RS1After a pit-stop at ‘Paper & Cup‘,  a coffee and secondhand book shop with a bright, fresh vibe that is a social enterprise from the New Hanbury Project, I headed to Restoration Station’s new shop at 118 Shoreditch High Street.  As the name suggests,this latest venture from the NHP restores vintage and designer furniture.

The furniture is carefully selected from pieces that have been donated, cleaned, thoroughly prepared and then hand finished.  A process that often requires a lot of elbow grease.  The chair being worked on in the picture was made of four different woods, oak, beech, pine and ash.  It was being meticulously hand sanded before being oiled, waxed and polished to reveal the different wood grains, all under the watchful eye of Bernard, a furniture specialist and volunteer at the NHP.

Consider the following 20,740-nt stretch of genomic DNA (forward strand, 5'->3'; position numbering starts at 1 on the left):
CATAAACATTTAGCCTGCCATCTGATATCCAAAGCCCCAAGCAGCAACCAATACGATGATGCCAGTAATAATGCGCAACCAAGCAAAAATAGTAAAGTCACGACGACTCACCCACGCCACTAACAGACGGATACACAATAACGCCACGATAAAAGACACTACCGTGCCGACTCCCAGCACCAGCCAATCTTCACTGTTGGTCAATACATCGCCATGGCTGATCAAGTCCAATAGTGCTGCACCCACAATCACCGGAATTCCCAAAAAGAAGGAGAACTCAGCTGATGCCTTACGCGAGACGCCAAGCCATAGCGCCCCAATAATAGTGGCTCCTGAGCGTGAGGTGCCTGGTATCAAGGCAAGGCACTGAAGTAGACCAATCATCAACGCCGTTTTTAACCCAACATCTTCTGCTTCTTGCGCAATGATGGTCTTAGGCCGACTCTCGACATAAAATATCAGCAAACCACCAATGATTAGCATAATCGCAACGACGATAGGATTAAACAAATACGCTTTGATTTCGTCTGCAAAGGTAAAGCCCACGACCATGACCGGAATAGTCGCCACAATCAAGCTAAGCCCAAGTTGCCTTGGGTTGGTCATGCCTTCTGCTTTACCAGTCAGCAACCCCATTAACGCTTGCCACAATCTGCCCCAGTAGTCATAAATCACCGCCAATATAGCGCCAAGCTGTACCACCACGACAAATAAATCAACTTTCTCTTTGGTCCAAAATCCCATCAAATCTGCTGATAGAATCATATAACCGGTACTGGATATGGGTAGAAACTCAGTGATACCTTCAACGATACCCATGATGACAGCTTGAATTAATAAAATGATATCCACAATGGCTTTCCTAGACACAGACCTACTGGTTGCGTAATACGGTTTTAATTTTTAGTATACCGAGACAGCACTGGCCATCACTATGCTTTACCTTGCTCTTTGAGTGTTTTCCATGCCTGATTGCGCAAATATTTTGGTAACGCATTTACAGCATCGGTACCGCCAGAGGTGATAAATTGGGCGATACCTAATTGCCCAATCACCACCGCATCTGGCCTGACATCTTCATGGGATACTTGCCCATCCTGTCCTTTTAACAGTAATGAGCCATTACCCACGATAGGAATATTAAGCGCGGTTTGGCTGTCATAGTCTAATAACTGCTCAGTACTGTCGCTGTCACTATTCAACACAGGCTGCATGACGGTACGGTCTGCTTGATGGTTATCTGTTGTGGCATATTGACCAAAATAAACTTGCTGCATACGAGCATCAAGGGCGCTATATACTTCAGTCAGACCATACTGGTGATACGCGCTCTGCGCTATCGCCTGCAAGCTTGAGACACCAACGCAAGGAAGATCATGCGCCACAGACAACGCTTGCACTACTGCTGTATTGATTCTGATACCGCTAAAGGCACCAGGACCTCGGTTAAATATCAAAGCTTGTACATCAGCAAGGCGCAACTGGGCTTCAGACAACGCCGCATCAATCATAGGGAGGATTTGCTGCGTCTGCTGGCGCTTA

The small team have trained in furniture restoration at the NHP, a Drop-in, Rehab and Training Centre run by the the Spitalfields Crypt Trust to support local people recovering from addiction and homelessness.  Furniture restoration and carpentry are two of 20 different subjects taught at the NHP.  These skills are bolstered by specialist knowledge in design history, and finishing techniques from local craftspeople that volunteer, such as Bernard looking dapper in an Ally Capellino overall (her shop is around the corner).

restored-furniture-Restoration-Station2There are a few pieces available to buy, and they also work on bespoke pieces, such as making a cafe counter.  There was a real pride and purpose in the work, so if you have a piece that could do with a ‘make-over’ the Restoration Station would be delighted to help, and add another layer to the story.

 

Bedside beauties

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It was a frosty morning to be outside finishing the latest piece for my interiors project, but the deadline is looming.  There was nothing for it but a large cup of tea, flapjack and a lot of elbow grease (as my grandfather would have said) to finish the waxing and varnishing.  And tah dah, here they are.